New York News

Time Running Out for Education Tax Credit

A protest by parents and students from Catholic schools in Flushing was held outside Assemblyman Ron Kim’s office protesting his withdrawal of support for the Education Tax Credit bill in Albany.

Furious over the fact that their Assemblyman withdrew his support of the Education Tax Credit bill in Albany, parents, students and administrators of schools in Flushing demonstrated outside his office to voice their protest.

Principals Maureen Rogone of Most Holy Redeemer Catholic Academy and Christopher Stein of St. Mel’s School, both in Flushing, brought their students to the rally outside Assemblyman Ron Kim’s district office.

Father Jun Hee Lee, who serves as parochial vicar at St. Mel’s, also attended the rally.

“I’m here because we need to get this passed for the future of our children,” said Father Lee. “The Catholic schools provide not just education but tradition and moral support for families and children, and to lose this would be a shame. “

Rogone said that the proposal also would allow parents the right to send their children to the schools of their choice.

“It’s our right. Parents have a right to choose. Education shouldn’t be pushed aside,” said Rogone. “The priorities of new parents should be in the right place and with the children and accessibility to education.”

Principal Stein added, “I believe that families should have the right to have options for their children’s education. This is not just an issue for Flushing, but this also extends statewide. It impacts more than the Catholic schools. This also trickles down to funding education in all the school systems, from public to charter to private school education.”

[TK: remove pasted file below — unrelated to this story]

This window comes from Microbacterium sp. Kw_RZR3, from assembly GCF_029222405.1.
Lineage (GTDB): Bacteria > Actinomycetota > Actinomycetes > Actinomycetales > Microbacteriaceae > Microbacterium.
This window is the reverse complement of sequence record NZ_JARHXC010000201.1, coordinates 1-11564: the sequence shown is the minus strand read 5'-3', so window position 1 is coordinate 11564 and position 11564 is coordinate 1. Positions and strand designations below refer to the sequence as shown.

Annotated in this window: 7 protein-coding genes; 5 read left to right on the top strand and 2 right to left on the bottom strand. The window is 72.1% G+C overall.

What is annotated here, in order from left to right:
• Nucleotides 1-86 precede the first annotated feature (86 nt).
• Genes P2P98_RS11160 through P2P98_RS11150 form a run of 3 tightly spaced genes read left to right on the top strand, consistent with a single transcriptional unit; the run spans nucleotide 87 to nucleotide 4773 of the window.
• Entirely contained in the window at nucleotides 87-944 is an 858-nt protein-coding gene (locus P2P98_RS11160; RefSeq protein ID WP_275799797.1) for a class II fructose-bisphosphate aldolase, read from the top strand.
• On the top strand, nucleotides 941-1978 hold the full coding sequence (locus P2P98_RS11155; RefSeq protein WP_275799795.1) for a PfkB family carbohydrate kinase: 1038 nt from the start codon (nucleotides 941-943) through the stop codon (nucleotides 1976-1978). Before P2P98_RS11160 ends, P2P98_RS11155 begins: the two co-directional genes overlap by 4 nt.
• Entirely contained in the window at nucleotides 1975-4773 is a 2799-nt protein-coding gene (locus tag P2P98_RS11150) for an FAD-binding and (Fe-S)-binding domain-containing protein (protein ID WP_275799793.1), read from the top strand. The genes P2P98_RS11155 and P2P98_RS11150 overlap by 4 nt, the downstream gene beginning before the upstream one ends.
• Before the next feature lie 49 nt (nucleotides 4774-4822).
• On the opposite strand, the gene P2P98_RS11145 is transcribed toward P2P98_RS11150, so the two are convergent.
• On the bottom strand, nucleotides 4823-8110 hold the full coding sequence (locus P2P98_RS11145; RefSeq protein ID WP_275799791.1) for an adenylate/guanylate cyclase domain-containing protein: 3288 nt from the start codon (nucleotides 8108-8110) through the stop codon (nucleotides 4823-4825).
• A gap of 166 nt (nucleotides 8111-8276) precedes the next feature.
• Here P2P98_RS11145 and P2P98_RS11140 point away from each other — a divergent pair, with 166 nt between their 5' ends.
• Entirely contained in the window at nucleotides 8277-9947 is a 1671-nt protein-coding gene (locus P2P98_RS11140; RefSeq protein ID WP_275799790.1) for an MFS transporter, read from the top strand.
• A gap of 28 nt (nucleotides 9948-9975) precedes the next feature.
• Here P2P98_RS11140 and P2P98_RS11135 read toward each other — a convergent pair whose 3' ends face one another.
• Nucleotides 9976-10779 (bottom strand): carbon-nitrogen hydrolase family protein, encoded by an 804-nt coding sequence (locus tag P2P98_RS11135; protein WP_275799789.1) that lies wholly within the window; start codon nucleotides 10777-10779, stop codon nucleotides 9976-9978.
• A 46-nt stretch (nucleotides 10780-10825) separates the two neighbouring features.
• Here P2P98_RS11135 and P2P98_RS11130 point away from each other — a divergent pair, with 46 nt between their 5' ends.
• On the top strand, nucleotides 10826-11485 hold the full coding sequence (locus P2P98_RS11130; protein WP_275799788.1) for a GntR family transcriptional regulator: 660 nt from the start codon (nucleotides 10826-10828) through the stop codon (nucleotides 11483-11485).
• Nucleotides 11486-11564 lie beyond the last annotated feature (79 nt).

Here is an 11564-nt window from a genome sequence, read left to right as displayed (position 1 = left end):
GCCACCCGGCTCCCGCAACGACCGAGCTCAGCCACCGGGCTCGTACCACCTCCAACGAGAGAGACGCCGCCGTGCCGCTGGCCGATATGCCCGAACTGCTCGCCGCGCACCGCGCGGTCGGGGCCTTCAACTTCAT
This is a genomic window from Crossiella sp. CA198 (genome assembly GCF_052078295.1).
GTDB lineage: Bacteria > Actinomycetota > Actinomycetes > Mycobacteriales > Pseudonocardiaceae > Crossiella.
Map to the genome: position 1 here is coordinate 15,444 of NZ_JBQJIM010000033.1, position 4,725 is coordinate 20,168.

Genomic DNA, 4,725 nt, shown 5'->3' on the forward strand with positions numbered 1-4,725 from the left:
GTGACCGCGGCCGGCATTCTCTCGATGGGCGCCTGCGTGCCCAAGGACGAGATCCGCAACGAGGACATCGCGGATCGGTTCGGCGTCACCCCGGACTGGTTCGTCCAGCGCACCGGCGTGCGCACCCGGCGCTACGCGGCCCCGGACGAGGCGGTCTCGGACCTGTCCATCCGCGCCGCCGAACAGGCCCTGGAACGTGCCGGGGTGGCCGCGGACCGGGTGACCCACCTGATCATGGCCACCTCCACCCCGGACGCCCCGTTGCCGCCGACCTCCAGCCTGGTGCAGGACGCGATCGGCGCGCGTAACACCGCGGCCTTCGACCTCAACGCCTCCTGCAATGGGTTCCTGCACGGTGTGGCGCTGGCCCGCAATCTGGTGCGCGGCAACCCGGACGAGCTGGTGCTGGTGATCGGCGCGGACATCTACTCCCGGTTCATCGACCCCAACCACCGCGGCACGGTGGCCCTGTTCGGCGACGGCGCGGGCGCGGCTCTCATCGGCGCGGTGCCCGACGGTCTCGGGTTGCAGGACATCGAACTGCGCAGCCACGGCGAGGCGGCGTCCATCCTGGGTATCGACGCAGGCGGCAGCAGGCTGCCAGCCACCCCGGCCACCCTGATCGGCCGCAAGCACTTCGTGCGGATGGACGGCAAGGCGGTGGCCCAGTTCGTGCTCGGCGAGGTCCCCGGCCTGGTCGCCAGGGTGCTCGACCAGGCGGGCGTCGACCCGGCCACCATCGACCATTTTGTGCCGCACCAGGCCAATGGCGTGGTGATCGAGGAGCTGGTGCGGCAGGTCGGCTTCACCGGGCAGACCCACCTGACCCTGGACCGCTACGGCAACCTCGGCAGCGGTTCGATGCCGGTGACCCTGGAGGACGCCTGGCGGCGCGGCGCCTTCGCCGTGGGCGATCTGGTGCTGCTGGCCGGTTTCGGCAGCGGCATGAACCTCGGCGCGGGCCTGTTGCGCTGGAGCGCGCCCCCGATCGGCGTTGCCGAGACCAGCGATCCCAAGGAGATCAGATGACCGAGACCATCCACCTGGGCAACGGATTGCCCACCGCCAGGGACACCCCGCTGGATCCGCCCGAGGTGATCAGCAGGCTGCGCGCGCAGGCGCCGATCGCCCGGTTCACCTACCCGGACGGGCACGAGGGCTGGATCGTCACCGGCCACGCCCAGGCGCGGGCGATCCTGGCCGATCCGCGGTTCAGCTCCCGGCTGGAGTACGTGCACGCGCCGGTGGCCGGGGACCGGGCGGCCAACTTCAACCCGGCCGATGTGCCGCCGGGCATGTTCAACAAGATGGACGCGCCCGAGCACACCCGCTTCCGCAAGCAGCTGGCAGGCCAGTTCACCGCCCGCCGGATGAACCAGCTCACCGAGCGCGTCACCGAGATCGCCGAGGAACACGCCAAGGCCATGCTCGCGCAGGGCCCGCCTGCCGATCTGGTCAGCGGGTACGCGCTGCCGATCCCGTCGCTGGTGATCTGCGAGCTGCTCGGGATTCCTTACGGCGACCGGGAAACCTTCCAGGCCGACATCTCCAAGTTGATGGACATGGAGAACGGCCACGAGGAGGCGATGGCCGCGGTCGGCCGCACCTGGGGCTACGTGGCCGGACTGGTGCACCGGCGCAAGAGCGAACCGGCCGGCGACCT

The Catholic bishops of New York State have put all their support behind the proposals, which would offer tax relief to anyone who donates to a scholarship funds for private schools.

Gov. Andrew Cuomo fully supports the measure and has even spoken from church pulpits, including St. Jude’s, Canarsie, in a campaign-style tour to encourage people to contact their local Assembly representatives to get behind the bill.

But strong opposition from the state’s teachers’ union continues to urge office holders to resist.

Even several members of the Assembly from Brooklyn and Queens who benefitted from a Catholic education themselves oppose the tax credit.

While some maintain that the proposal would only help the rich, Catholic leaders have pointed out that the families who would benefit the most are those who earn less than $60,000 a year.

To encourage support from legislators, Gov. Cuomo has linked the bill to his support for a continuation of rent regulations laws in New York City.